Monday, 14 November 2011

Celluloid Sounds - Midnight Express (1978)

One of the very first soundtracks I purchased was Giorgio Moroder’s pulsating score for Alan Parker’s controversial and brutal prison drama Midnight Express. Midnight Express was the Italian’s first soundtrack, and at the time he was heavily embroiled in the late 70’s disco scene. It was a musical trend particularly receptive to Moroder’s brand of repetitive synth based pop. In addition to being a capable musician, Moroder was also an accomplished song writer and producer. His most notable successes his collaborations with Donna Summer and his first electro album From Here To Eternity, which saw the light of day in 1977. Moroder then might not have seemed the most logical choice to score a film involving a harrowing and nightmarish descent into the sadism and brutality of a Turkish prison. The film itself has had to answer to charges of racism over the years. Its representations of the Turkish authorities is unremittingly negative, and at times borders on the farce of caricature. But Moroder’s musical contribution stands in isolation to those arguments. The most famous piece is the throbbing electronica of The Chase, used wonderfully in the film when Billy flees from the authorities through the markets of Istanbul. The plodding repetition of the main beat creating a tension, paranoia and remorselessness that indicates that Billy is unable to escape his tortured destiny. When reduced to a radio friendly edit The Chase became a major hit single in almost every territory it was released in.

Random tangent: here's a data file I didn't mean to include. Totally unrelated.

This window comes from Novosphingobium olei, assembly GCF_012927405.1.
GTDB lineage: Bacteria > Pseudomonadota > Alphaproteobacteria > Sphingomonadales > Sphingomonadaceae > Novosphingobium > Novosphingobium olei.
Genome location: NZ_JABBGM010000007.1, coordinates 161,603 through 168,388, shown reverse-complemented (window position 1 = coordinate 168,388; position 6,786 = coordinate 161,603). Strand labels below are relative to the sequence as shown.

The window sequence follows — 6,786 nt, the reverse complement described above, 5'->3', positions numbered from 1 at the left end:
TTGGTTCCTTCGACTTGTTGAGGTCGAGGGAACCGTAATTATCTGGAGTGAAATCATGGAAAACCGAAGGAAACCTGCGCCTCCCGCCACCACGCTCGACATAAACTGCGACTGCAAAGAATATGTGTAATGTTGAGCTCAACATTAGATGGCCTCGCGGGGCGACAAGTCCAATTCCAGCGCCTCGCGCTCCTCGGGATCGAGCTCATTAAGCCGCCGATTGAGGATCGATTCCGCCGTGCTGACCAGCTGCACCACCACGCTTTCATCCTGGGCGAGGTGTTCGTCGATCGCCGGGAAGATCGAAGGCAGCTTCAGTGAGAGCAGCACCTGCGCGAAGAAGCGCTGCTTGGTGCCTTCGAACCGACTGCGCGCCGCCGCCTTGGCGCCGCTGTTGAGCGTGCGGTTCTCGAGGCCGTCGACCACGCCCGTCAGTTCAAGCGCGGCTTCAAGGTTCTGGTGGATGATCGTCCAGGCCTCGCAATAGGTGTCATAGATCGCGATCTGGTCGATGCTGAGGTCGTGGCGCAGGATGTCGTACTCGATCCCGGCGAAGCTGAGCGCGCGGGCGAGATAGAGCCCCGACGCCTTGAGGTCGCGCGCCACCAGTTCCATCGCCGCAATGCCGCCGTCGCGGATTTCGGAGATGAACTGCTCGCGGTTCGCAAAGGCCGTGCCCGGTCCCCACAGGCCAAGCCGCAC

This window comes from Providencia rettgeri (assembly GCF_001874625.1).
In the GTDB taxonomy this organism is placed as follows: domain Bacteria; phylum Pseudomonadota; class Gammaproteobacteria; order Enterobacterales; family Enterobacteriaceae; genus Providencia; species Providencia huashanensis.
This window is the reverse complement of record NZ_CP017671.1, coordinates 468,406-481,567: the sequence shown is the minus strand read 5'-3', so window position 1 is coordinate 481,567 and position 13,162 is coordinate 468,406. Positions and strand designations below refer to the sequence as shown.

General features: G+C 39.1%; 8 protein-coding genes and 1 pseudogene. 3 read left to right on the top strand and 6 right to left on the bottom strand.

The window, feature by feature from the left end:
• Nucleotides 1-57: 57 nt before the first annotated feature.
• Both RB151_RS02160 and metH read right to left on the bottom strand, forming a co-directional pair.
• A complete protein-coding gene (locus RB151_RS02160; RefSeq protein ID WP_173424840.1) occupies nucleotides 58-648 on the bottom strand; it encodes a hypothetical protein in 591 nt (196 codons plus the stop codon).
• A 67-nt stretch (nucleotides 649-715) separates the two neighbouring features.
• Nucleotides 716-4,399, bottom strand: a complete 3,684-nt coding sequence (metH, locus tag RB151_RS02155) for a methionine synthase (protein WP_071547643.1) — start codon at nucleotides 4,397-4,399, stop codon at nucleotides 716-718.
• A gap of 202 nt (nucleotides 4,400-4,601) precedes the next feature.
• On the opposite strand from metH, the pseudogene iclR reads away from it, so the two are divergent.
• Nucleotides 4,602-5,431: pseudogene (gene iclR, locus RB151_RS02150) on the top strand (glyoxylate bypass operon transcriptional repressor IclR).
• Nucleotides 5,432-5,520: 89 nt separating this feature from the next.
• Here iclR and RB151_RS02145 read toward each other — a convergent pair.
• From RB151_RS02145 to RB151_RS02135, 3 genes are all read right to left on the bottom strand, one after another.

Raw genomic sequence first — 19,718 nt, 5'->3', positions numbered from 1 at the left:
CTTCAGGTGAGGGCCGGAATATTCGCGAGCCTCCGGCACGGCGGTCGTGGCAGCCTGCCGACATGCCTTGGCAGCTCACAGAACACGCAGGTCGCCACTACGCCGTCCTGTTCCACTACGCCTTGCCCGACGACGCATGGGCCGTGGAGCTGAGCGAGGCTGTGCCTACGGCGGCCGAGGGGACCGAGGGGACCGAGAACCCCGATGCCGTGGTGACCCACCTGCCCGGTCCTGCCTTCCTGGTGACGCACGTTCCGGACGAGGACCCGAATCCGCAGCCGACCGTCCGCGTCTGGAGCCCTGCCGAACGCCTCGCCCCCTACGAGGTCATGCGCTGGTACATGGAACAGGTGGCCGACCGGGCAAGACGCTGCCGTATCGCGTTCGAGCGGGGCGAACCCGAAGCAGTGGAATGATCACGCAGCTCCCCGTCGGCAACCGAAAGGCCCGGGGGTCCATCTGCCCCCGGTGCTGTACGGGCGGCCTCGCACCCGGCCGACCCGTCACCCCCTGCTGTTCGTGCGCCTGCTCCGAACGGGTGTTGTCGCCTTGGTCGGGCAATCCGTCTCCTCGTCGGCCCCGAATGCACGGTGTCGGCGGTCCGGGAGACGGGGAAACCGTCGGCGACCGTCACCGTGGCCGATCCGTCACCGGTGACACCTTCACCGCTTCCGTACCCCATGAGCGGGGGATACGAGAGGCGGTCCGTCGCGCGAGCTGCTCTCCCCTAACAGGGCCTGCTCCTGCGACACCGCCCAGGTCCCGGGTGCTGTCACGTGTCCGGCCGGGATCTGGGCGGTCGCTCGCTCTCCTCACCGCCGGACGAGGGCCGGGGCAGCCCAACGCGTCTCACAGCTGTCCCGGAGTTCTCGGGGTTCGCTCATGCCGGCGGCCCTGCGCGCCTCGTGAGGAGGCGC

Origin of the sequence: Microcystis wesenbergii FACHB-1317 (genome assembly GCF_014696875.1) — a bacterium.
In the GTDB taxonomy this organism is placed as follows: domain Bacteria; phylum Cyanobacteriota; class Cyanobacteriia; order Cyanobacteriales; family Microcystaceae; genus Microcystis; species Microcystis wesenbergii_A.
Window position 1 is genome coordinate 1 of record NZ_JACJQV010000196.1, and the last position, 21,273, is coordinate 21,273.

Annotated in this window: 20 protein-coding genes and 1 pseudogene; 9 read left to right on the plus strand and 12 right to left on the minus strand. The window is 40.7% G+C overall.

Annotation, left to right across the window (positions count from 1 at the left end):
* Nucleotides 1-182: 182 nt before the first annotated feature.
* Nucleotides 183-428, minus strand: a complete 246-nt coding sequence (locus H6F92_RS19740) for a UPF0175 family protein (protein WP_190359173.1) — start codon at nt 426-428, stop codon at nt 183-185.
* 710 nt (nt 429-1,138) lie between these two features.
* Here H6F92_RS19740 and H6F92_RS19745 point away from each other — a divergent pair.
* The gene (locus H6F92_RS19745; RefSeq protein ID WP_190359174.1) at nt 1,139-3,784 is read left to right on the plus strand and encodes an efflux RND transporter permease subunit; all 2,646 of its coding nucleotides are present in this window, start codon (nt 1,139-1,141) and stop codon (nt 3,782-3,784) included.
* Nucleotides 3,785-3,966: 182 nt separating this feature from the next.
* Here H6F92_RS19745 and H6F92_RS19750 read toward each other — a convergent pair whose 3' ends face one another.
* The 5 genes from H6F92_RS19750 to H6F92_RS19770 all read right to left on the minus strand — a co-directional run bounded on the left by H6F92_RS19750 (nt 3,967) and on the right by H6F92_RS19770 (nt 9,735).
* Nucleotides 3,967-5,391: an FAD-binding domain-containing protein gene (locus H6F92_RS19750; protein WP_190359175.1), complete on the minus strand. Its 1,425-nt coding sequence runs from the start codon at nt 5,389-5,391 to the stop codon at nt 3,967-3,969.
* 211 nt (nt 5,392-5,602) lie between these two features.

The other notable piece is the more understated and subtle Love's Theme - a track which forms the backdrop to a cathartic homosexual encounter between Billy and another inmate. Here Moroder shows a deft touch which compliments the on screen events to such an extent that it becomes one of the most emotive and touching moments in the film. Somehow the crisp modernity of Moroder’s production techniques and the spacious clarity of the music creates an ironic counterpoint to the abysmal conditions of the prison. It hints at a life outside of the concrete that entombs Billy, and eventually offers a hope of escape. The soundtrack was originally released on LP in October 1978 on Casablanca Records. Its importance was recognised by it’s victory at the Academy Awards in early 1979. On the strength of his musical involvement with Midnight Express, Moroder would go on to compose a number of soundtracks in the 1980’s - other credits include American Gigolo (1980), Cat People (1982), Scarface (1983), Superman III (1983), Electric Dreams (1984), The NeverEnding Story (1984) and Metropolis (1984).

01 Chase
02 Love's Theme
03 (Theme from) Midnight Express
04 Istanbul Blues - vocal
05 The Wheel
06 Istanbul Opening
07 Cacophoney
08 (Theme from) Midnight Express - vocal


  1. The Chase was used extensively in Johnnie To's The Longest Nite, the theft of soundtrack music from western films was common for many years in Hong Kong cinema. Great post Shaun.


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